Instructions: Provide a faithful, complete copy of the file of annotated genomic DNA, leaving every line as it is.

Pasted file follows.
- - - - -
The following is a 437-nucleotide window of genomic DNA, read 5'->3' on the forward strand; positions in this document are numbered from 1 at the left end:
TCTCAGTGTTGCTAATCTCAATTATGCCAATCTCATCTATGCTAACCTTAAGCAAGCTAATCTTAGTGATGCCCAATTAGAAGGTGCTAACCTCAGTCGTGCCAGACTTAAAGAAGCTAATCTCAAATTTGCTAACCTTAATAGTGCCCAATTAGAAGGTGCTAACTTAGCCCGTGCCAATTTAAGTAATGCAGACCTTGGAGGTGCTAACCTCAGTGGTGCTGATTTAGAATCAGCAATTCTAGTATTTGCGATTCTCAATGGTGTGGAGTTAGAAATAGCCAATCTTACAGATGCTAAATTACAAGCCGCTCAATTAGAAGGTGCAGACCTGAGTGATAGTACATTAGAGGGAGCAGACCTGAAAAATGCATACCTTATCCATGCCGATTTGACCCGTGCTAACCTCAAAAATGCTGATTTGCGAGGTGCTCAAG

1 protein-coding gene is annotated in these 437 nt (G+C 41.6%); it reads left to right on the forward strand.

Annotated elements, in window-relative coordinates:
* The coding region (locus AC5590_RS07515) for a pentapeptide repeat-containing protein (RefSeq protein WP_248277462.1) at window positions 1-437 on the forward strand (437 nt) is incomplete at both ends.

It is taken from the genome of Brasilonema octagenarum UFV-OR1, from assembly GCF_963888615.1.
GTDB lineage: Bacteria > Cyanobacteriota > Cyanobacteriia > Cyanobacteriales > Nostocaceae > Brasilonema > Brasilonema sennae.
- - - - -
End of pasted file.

The following is a 437-nucleotide window of genomic DNA, read 5'->3' on the forward strand; positions in this document are numbered from 1 at the left end:
TCTCAGTGTTGCTAATCTCAATTATGCCAATCTCATCTATGCTAACCTTAAGCAAGCTAATCTTAGTGATGCCCAATTAGAAGGTGCTAACCTCAGTCGTGCCAGACTTAAAGAAGCTAATCTCAAATTTGCTAACCTTAATAGTGCCCAATTAGAAGGTGCTAACTTAGCCCGTGCCAATTTAAGTAATGCAGACCTTGGAGGTGCTAACCTCAGTGGTGCTGATTTAGAATCAGCAATTCTAGTATTTGCGATTCTCAATGGTGTGGAGTTAGAAATAGCCAATCTTACAGATGCTAAATTACAAGCCGCTCAATTAGAAGGTGCAGACCTGAGTGATAGTACATTAGAGGGAGCAGACCTGAAAAATGCATACCTTATCCATGCCGATTTGACCCGTGCTAACCTCAAAAATGCTGATTTGCGAGGTGCTCAAG

1 protein-coding gene is annotated in these 437 nt (G+C 41.6%); it reads left to right on the forward strand.

Annotated elements, in window-relative coordinates:
* The coding region (locus AC5590_RS07515) for a pentapeptide repeat-containing protein (RefSeq protein WP_248277462.1) at window positions 1-437 on the forward strand (437 nt) is incomplete at both ends.

It is taken from the genome of Brasilonema octagenarum UFV-OR1, from assembly GCF_963888615.1.
GTDB lineage: Bacteria > Cyanobacteriota > Cyanobacteriia > Cyanobacteriales > Nostocaceae > Brasilonema > Brasilonema sennae.